Sadly missed this beautiful visual reconstruction site throughout our Sunday School study of Ezekiel and Daniel, but the images will help Biblical and ancient history students better visualize one of the great ancient cities. Really great stuff.
See it here
The new History Channel show, the first episode of which I watched last night, is available for internet viewing here.
I repeat, the show is just a fast review of controversial aspects of the Bible that have been pondered by believers and scholars and skeptics for a very long time. It is a good way to become acquainted with biblical scholarship and see some current scholars of note in the flesh, as it were. It raises questions without really giving full answers, as television usually does, by nature.
HT: Bob Cargill
History Channel’s Bible Secrets Revealed is aiming for controversy, but truthfully most of what it should talk about is long familiar to those acquainted with bible scholarship. My goal is just to see people talking about the Bible in this post-Christian era. Also it’s a chance to see several folk I know from social media.
Been a while since I posted a link. So, in honor of Halloween season, here’s one. Dorothy “I blog for dog toys” King gives an intro to excavated “vampires” here.
Courtesy of Logos5’s new Timeline feature, significant events around this quarter’s curriculum in Lifeway’s Explore the Bible series
We all know at some point Mark gets/got/ is getting (tenses are hard) a ride in the TARDIS. (See here, for example). I think he dropped his Ipad (Maxi or Mini, I wonder?) in Jerusalem 33 AD or Alexandria 49 AD and some scribe(s) spent the life of the battery copying out what he recognized, NA28 or NA29, Nag Hammadi, Gospel of Jesus’ Wife, etc. These things spread and we have the remaining bits and pieces of Goodacre’s Bible (so to speak) today.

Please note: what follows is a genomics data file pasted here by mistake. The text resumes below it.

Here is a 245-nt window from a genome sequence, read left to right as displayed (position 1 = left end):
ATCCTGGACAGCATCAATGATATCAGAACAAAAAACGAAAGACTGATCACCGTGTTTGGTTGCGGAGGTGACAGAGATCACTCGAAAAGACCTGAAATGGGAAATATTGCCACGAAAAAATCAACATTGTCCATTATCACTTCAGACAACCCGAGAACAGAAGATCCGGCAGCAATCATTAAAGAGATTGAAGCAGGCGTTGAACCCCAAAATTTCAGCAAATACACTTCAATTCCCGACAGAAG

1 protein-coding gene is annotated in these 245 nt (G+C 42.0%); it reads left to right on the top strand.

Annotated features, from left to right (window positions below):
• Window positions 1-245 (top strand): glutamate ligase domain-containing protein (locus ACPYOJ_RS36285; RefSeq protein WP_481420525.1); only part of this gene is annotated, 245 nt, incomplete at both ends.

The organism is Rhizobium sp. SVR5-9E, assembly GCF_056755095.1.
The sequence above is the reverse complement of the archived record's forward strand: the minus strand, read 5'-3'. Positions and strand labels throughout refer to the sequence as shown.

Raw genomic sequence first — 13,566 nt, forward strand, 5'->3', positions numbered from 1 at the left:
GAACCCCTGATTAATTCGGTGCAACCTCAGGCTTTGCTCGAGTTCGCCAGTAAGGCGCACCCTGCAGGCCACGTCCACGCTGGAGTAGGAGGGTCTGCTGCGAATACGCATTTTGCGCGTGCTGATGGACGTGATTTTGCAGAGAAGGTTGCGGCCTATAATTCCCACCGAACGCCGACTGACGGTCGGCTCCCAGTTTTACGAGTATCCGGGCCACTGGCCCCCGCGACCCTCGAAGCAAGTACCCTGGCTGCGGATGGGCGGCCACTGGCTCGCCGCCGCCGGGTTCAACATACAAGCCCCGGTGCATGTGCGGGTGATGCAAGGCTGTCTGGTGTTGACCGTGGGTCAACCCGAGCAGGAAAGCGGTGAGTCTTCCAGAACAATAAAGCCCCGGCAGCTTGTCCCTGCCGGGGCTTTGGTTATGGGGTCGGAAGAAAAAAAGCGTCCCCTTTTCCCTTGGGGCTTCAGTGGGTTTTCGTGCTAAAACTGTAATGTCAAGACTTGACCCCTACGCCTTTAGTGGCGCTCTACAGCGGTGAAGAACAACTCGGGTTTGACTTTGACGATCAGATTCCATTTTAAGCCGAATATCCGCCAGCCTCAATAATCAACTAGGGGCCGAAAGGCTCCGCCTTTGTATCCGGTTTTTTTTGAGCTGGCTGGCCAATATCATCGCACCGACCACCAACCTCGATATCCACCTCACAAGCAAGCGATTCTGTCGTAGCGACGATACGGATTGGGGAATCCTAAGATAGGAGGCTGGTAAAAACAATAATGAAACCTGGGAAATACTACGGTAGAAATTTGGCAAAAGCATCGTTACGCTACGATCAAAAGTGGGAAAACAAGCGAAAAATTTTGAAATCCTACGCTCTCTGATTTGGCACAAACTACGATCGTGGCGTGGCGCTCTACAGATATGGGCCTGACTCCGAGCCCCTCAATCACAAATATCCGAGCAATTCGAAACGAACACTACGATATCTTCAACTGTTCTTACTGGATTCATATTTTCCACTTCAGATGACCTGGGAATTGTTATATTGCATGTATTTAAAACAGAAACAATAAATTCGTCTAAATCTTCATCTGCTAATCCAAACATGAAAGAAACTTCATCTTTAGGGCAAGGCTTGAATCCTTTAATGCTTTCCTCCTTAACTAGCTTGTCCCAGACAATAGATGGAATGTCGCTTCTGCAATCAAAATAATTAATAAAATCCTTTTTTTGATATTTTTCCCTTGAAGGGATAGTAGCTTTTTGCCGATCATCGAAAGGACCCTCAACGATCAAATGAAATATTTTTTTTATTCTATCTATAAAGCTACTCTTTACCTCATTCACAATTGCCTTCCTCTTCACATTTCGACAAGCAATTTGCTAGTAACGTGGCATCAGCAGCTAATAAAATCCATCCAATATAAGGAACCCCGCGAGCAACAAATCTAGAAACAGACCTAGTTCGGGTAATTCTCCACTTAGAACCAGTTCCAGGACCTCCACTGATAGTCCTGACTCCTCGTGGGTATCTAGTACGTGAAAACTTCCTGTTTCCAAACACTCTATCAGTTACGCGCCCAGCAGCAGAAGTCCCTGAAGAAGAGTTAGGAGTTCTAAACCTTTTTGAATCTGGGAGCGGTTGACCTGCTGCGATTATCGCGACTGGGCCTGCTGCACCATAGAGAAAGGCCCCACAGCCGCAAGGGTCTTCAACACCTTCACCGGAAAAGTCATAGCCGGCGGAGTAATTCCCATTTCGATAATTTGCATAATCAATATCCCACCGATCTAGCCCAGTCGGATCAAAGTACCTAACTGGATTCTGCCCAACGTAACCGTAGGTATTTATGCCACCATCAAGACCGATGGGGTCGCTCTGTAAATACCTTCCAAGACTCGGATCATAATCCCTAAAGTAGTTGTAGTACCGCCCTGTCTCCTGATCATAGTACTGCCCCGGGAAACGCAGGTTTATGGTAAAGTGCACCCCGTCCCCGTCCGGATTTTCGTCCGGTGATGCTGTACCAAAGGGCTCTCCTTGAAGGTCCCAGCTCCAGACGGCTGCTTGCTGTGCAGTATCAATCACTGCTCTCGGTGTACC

This is too much, you say? Well, remember there are no more Time Lords to clean these things up, and the Doctor and the Missus probably get a big laugh out of the whole thing. So the timey whimey mess still stands.
So, Mark Goodacre is one giant time loop, as it were, giving himself and the rest of Bible scholars employment. Mark being a modest fellow, he won’t want you to mention it at conferences, meetings, etc. Especially the ones he attends. But the cat is out of the bag now….
“Come along, Goodacre”, it seems, are some of the most important words ever spoken.
That’s the breaking story today. The gospel fragment has been accused of being a modern forgery, dependent on the one copy of the Coptic Gospel of Thomas available to us. Now some scholars are going further, claiming they know which transcription of Thomas the forger used.
Mark Goodacre has the heart of the story here, while Andrew Bernhard has a preliminary article with several points against Jesus’ Wife here.
This is going to get a lot of coverage today. Strap yourself in.
Including Peter Head addressing some of Karen King’s arguments for the authenticity of the Gospel of Jesus’ Wife papyri. McGrath the Roundup dog has this and a few more links here.
Mark also re-emphasizes the strength of Francis Watson’s argument against the papyri’s authenticity. It’s available here.
Or that’s my conclusion from James McGrath’s latest roundup about the controversial papyri.
I have suggested we have a thumb wrestling contest between the gospel and fake crowds and settle this once and for all. Steel cage optional. Either that or figure a way to ask The Machine from Person of Interest what it knows. Maybe Siri can fix it up for us.